The title of Buenos Aires Tango Standards, a new album being released in mid-February on the Zoho label, is a little misleading. According to the album notes, Pablo Aslan and his group certainly seem to be covering a number of tango standards as the title suggests. But his stated purpose is to provide something more like a fusion of tango and jazz, which would seem to hint that the standards aren’t really…er, standard.
I’m not complaining, just observing the irony. It seems to me that a well-developed sense of irony always comes in handy when writing a music review, and I’m happy to report that mine is alive and well. For example, I find it a little ironic to be reviewing a tango album, considering that I hate to dance. (Mrs. Big Geez will be happy to confirm this.) But of course it’s not necessary to be a dancer to evaluate the music itself, and that’s what I need to get busy and do.
Aslan is a respected and experienced acoustic bassist, a native of Argentina who came to the US many years ago, although he’s periodically returned to Buenos Aires to recharge his tango batteries. He’s always been deeply involved in exploring ways to combine the music he learned when young with post-bebop jazz, and that’s what this album is all about. It’s his second as primary artist, following 2004’s Avantango. (He collaborated on Tango Fatal in 2000.)
He’s joined here by Abel Rogantini on piano, Jorge Retamoza on both tenor and baritone sax, Gustavo Bergalli blowing trumpet, and Daniel “Pipi” Piazzolla on drums. It’s a good group and Aslan is a talented bassist, but I’m a little unsure about the advisability of the instrument as the lead. Call me old-fashioned, but as much as I appreciate the contribution of a good bass player to almost any kind of music, it’s just always seemed to me that a bass fiddle is best utilized as an accompanying instrument.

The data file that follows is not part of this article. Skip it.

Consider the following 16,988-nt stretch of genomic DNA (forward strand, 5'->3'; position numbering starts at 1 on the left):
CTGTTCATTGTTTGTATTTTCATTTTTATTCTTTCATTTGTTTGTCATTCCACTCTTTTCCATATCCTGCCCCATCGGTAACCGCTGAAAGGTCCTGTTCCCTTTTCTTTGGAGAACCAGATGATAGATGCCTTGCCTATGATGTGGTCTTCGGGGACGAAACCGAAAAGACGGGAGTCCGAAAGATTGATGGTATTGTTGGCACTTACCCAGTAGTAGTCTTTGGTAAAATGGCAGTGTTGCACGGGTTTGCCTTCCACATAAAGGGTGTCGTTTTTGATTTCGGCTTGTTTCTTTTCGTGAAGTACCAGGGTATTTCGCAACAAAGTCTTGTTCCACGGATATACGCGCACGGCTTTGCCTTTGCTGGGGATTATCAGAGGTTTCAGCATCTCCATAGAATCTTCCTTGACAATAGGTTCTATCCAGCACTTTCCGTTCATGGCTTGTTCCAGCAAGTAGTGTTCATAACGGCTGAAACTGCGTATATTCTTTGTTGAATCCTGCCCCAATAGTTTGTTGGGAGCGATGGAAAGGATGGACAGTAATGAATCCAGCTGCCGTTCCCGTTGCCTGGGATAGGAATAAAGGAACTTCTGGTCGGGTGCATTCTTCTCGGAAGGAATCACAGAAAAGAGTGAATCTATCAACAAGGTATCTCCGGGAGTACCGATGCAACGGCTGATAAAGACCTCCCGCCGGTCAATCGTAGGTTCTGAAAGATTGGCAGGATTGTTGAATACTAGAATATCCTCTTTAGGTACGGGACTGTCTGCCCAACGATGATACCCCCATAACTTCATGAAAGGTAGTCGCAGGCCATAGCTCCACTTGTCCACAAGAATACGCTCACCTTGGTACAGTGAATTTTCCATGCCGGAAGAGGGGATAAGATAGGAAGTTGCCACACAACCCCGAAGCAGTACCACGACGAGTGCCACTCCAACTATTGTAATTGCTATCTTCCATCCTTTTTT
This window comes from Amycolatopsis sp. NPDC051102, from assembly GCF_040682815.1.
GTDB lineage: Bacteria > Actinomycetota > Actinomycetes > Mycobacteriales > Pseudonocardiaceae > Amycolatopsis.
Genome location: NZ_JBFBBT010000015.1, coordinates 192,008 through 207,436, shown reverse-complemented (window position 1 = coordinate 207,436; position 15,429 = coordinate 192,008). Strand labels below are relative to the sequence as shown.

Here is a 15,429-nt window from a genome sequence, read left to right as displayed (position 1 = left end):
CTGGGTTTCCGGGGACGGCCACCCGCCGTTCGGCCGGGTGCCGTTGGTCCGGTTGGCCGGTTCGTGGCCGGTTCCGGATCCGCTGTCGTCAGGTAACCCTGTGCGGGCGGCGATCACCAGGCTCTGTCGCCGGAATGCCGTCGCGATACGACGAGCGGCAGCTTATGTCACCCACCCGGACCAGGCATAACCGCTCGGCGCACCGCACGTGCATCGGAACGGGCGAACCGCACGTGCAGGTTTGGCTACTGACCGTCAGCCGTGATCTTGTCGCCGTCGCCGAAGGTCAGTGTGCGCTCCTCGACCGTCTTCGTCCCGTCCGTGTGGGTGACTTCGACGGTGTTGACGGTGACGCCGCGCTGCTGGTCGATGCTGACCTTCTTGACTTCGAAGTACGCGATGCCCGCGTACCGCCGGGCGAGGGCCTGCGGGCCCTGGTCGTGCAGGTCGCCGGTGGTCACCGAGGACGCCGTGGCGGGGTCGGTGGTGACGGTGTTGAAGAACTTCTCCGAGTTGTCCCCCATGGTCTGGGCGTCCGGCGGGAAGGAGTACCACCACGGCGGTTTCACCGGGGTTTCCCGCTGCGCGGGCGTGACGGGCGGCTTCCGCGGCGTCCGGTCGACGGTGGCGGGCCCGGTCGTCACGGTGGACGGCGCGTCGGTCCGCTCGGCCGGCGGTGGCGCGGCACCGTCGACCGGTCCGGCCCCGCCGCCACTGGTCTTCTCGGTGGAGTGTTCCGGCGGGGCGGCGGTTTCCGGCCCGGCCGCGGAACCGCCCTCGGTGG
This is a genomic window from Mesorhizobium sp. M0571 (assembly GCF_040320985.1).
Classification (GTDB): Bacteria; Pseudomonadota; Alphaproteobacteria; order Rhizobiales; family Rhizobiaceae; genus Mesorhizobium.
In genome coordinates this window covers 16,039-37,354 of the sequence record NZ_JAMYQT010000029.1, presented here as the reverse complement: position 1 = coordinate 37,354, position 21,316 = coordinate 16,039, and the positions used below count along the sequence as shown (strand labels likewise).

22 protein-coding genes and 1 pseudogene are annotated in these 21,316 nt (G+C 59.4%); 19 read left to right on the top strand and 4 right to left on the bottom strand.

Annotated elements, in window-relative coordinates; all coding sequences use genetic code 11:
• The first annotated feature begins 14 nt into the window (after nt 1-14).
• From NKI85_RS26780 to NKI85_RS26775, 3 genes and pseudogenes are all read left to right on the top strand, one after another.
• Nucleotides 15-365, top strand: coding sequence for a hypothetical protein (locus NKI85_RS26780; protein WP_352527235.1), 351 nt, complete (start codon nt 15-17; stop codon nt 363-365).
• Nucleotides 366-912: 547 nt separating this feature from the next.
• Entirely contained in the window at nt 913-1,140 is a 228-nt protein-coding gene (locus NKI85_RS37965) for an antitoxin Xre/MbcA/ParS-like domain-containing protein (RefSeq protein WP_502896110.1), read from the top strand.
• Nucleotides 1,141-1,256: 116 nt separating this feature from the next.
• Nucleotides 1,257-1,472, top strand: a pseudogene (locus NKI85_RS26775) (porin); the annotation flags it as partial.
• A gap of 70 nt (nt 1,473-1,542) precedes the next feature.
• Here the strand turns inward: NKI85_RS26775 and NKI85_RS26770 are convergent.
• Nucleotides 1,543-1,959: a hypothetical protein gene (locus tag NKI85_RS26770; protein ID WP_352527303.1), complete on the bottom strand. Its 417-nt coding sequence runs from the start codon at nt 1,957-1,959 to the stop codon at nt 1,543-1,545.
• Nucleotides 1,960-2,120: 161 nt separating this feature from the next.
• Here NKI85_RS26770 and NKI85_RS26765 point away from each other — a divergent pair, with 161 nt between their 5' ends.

On this album, the tunes I found most pleasing to my ear seemed to be those with strong leads by the other soloists, with Aslan taking a secondary role. In all fairness, that could be my just-mentioned bias against a bass lead, but that’s how the music spoke to me. A good example is the cut that’s probably my favorite on the album, “Loca Bohemia”, which showcases Retamoza on sax. Aslan does have some good solos later in the tune, which I thought were more appropriately placed. On the opposite side of the coin is “Don Agustin Bardi”, which is dominated by Aslan’s bass and was my least favorite.
For something a little different, I’d recommend “Ventarrón”, with Retamoza picking up his baritone sax and dueling Aslan’s bass. Unusual, but it works really well and was probably my second favorite on the album. Another example of a tune with a more conventional lead instrument is “Bahia Blanca”, with strong work by Bergalli on the trumpet. (Although not to the heights mentioned on the album notes, which refer to him “channeling Miles Davis”.)
The album notes, mostly written by Aslan, spend quite a bit of time establishing the pedigree of every song, as to its place in the tango repertoire. That’s fine but probably of more interest to someone like Robert Duvall, who famously has devoted himself to the art of the tango. I suspect that the average listener is more interested in how the music sounds, and whether the fusion of tango and jazz works. I believe it does and can recommend the album for its overall musicality, even if my personal taste runs to a little less bass lead.